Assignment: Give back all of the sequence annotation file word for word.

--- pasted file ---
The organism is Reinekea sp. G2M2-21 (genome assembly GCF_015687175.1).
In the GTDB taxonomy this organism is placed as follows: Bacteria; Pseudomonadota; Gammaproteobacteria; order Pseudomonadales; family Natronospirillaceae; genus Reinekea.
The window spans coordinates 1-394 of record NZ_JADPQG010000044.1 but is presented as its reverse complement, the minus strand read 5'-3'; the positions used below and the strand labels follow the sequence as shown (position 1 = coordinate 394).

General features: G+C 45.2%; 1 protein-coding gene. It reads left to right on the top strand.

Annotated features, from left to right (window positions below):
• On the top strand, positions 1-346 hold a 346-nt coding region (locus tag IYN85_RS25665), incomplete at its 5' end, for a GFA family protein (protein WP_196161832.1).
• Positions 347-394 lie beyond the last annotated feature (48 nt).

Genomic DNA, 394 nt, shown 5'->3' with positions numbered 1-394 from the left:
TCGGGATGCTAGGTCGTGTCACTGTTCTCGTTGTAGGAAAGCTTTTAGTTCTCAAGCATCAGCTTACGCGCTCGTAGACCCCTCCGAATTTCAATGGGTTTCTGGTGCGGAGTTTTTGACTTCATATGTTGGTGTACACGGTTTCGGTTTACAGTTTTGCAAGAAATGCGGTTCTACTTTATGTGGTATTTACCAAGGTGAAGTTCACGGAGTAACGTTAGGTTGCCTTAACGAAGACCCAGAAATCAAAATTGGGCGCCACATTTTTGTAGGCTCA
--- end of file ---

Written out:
The organism is Reinekea sp. G2M2-21 (genome assembly GCF_015687175.1).
In the GTDB taxonomy this organism is placed as follows: Bacteria; Pseudomonadota; Gammaproteobacteria; order Pseudomonadales; family Natronospirillaceae; genus Reinekea.
The window spans coordinates 1-394 of record NZ_JADPQG010000044.1 but is presented as its reverse complement, the minus strand read 5'-3'; the positions used below and the strand labels follow the sequence as shown (position 1 = coordinate 394).

General features: G+C 45.2%; 1 protein-coding gene. It reads left to right on the top strand.

Annotated features, from left to right (window positions below):
• On the top strand, positions 1-346 hold a 346-nt coding region (locus tag IYN85_RS25665), incomplete at its 5' end, for a GFA family protein (protein WP_196161832.1).
• Positions 347-394 lie beyond the last annotated feature (48 nt).

Genomic DNA, 394 nt, shown 5'->3' with positions numbered 1-394 from the left:
TCGGGATGCTAGGTCGTGTCACTGTTCTCGTTGTAGGAAAGCTTTTAGTTCTCAAGCATCAGCTTACGCGCTCGTAGACCCCTCCGAATTTCAATGGGTTTCTGGTGCGGAGTTTTTGACTTCATATGTTGGTGTACACGGTTTCGGTTTACAGTTTTGCAAGAAATGCGGTTCTACTTTATGTGGTATTTACCAAGGTGAAGTTCACGGAGTAACGTTAGGTTGCCTTAACGAAGACCCAGAAATCAAAATTGGGCGCCACATTTTTGTAGGCTCA